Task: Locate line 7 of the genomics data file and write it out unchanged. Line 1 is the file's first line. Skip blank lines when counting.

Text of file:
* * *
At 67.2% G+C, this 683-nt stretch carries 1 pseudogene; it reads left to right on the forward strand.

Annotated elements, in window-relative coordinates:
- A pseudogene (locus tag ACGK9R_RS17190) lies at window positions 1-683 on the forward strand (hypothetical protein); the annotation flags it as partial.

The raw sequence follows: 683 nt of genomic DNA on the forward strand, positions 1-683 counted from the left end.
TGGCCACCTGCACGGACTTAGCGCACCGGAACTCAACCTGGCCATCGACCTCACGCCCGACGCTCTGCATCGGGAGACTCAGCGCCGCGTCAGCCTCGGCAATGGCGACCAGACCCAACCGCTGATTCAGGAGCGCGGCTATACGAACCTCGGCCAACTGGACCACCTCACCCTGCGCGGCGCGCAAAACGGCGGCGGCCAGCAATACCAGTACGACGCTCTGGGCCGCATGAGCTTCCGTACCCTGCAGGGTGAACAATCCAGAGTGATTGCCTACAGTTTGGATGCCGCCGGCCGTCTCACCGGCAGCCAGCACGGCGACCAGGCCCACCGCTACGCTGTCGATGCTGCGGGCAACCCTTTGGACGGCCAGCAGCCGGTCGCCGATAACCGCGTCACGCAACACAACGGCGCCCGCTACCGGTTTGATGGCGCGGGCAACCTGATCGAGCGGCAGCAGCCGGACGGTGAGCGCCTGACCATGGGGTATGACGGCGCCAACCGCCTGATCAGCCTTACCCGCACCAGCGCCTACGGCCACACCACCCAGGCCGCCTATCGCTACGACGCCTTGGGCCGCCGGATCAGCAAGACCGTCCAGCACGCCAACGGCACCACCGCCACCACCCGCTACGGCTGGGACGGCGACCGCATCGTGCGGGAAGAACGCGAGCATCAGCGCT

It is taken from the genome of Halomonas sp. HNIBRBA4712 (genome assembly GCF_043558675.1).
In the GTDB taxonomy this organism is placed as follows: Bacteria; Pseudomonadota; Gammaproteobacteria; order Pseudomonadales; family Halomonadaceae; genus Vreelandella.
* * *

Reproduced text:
In the GTDB taxonomy this organism is placed as follows: Bacteria; Pseudomonadota; Gammaproteobacteria; order Pseudomonadales; family Halomonadaceae; genus Vreelandella.